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Cathie Rowand | The Journal Gazette
Howard Chapman, middle, meets with Chapman Scholars, from left, Erik Tom, Caleb McQuillin, Kevin Villela and Patricia Weiss at IPFW on Tuesday.

Donors swell IPFW gift by $1.5 million

– A $1.5 million donation from two local philanthropists will benefit IPFW’s Honors Program and Chapman Scholars Program, school officials announced Tuesday.

The donation from Howard and Elizabeth Chapman is in addition to an existing $3 million the local civic leaders pledged.

The Chapman Scholars Program was created in 2009 and provides a full-ride scholarship to four IPFW students each year.

The first $1 million will be used to benefit future Chapman Scholars.

The remaining $500,000 will be used to renovate a space in the university’s library designated for the Honors Program where students can gather and study.

“We are extremely grateful for this gift and the opportunities this creates to inspire, challenge, and celebrate our outstanding students,” IPFW Chancellor Vicky Carwein said.

The $1.5 million gift brings the Chapmans’ total donation to $7 million, officials said.

Linda Ruffolo, executive director of Development, said the financial gifts from the couple have affected not only academics, but the university’s athletics and music departments, among others. The couple’s $7 million total donation is among the university’s largest gifts, she said.

In addition to the Chapman Scholars Program, the couple have also donated money to endow the Chapman Distinguished Endowed Professorship in the Department of English and Linguistics and the Chapman Exchange Students/Sister Cities Fund.

“This was an easy choice for us to support IPFW,” Howard Chapman said. “…When we got started our goal was we wanted to bring students to this campus that would have other options and might have not come here if were we not able to entice them.”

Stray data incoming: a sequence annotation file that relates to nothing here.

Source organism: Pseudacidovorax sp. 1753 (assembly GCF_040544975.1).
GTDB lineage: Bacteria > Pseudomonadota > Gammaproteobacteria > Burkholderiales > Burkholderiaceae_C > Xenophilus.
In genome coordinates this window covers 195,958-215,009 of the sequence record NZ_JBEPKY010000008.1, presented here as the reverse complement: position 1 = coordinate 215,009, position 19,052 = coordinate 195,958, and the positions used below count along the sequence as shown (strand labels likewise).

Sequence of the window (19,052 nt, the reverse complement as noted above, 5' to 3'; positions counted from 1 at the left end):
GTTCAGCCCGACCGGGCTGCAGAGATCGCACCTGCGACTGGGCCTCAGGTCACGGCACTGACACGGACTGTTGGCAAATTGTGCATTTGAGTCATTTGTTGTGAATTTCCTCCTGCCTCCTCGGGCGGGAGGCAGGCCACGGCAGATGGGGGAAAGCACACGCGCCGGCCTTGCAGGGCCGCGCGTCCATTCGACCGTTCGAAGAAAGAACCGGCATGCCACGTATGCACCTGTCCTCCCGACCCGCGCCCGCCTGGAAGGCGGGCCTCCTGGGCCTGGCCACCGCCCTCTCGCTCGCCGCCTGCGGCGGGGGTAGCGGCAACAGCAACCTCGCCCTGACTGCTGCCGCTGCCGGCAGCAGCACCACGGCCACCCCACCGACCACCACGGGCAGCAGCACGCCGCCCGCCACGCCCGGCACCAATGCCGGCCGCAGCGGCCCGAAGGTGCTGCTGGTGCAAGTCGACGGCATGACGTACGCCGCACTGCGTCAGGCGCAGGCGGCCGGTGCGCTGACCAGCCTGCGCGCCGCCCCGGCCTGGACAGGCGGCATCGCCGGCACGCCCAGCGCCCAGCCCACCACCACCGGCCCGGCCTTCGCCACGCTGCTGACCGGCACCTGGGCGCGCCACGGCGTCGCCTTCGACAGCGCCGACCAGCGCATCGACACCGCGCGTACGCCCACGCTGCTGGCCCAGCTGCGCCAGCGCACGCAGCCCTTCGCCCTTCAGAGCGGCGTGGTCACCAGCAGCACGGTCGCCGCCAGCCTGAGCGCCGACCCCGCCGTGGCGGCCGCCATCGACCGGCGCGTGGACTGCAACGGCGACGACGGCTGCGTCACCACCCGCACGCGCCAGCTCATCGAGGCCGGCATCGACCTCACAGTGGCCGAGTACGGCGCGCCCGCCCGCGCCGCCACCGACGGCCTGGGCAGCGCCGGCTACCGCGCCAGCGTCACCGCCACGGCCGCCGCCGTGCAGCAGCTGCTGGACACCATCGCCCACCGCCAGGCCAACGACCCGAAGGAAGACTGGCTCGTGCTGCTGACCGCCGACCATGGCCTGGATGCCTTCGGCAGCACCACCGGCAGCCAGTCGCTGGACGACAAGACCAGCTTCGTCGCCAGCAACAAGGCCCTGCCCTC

Elizabeth (Betsy) Chapman is a graduate of IPFW.

The scholarship covers the cost of tuition, fees, room and board and textbooks for four years. Each year, four incoming freshmen are selected for the scholarship.

“We wanted the choice to be on merit – whatever the financial situation of the student might be considered – but the main thing was we wanted the best and brightest,” he said.

And although students are selected for their high academic achievement, they are also encouraged to participate as leaders at IPFW and in their communities, he added.

“We wanted them to be significantly involved in our community so that when they graduate, they will feel that IPFW is their school and Fort Wayne is their town,” Chapman said.

The scholarship fund benefits students like Sri Dasari, an IPFW senior who received the Chapman Scholar award in 2010.

Dasari is studying biology, pre-medicine, physics with a biomedical concentration and mathematics.

When he began his search for an undergraduate university, Dasari said his parents asked if he wanted to study in India for a faster track to his future.

Dasari said Tuesday that being selected as a Chapman Scholar changed his plans and gave him an opportunity to remain in the Fort Wayne community.

“It’s been an incredible experience, and I have (the Chapmans) to thank for that,” Dasari said.